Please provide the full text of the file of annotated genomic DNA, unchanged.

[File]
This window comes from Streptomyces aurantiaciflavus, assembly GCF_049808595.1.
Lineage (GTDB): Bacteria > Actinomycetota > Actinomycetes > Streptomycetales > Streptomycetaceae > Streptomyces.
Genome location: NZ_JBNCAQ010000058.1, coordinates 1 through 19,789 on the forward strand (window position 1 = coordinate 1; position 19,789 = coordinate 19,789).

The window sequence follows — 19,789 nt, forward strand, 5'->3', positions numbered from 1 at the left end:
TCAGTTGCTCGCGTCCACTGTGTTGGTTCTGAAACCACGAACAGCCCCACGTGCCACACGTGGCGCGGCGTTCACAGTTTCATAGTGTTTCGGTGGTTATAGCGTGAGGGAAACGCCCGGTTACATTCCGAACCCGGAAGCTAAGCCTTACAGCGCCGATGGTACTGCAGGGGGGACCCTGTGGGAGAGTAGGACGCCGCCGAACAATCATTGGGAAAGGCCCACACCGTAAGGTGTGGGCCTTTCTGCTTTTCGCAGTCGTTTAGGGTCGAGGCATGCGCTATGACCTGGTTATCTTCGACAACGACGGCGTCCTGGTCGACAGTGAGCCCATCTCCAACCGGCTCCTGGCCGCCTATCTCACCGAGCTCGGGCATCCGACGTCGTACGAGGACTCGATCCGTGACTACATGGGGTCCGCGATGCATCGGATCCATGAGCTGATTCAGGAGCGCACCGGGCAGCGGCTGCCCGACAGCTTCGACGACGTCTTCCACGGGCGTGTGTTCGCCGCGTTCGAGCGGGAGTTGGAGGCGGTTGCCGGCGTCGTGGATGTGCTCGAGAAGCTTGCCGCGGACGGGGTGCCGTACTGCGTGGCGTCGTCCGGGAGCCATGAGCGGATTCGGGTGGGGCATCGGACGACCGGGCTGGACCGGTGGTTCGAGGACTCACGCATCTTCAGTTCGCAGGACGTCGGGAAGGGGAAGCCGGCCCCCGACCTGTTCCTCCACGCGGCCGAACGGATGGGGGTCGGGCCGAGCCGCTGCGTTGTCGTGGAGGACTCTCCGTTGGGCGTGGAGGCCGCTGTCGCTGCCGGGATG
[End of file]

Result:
This window comes from Streptomyces aurantiaciflavus, assembly GCF_049808595.1.
Lineage (GTDB): Bacteria > Actinomycetota > Actinomycetes > Streptomycetales > Streptomycetaceae > Streptomyces.
Genome location: NZ_JBNCAQ010000058.1, coordinates 1 through 19,789 on the forward strand (window position 1 = coordinate 1; position 19,789 = coordinate 19,789).

The window sequence follows — 19,789 nt, forward strand, 5'->3', positions numbered from 1 at the left end:
TCAGTTGCTCGCGTCCACTGTGTTGGTTCTGAAACCACGAACAGCCCCACGTGCCACACGTGGCGCGGCGTTCACAGTTTCATAGTGTTTCGGTGGTTATAGCGTGAGGGAAACGCCCGGTTACATTCCGAACCCGGAAGCTAAGCCTTACAGCGCCGATGGTACTGCAGGGGGGACCCTGTGGGAGAGTAGGACGCCGCCGAACAATCATTGGGAAAGGCCCACACCGTAAGGTGTGGGCCTTTCTGCTTTTCGCAGTCGTTTAGGGTCGAGGCATGCGCTATGACCTGGTTATCTTCGACAACGACGGCGTCCTGGTCGACAGTGAGCCCATCTCCAACCGGCTCCTGGCCGCCTATCTCACCGAGCTCGGGCATCCGACGTCGTACGAGGACTCGATCCGTGACTACATGGGGTCCGCGATGCATCGGATCCATGAGCTGATTCAGGAGCGCACCGGGCAGCGGCTGCCCGACAGCTTCGACGACGTCTTCCACGGGCGTGTGTTCGCCGCGTTCGAGCGGGAGTTGGAGGCGGTTGCCGGCGTCGTGGATGTGCTCGAGAAGCTTGCCGCGGACGGGGTGCCGTACTGCGTGGCGTCGTCCGGGAGCCATGAGCGGATTCGGGTGGGGCATCGGACGACCGGGCTGGACCGGTGGTTCGAGGACTCACGCATCTTCAGTTCGCAGGACGTCGGGAAGGGGAAGCCGGCCCCCGACCTGTTCCTCCACGCGGCCGAACGGATGGGGGTCGGGCCGAGCCGCTGCGTTGTCGTGGAGGACTCTCCGTTGGGCGTGGAGGCCGCTGTCGCTGCCGGGATG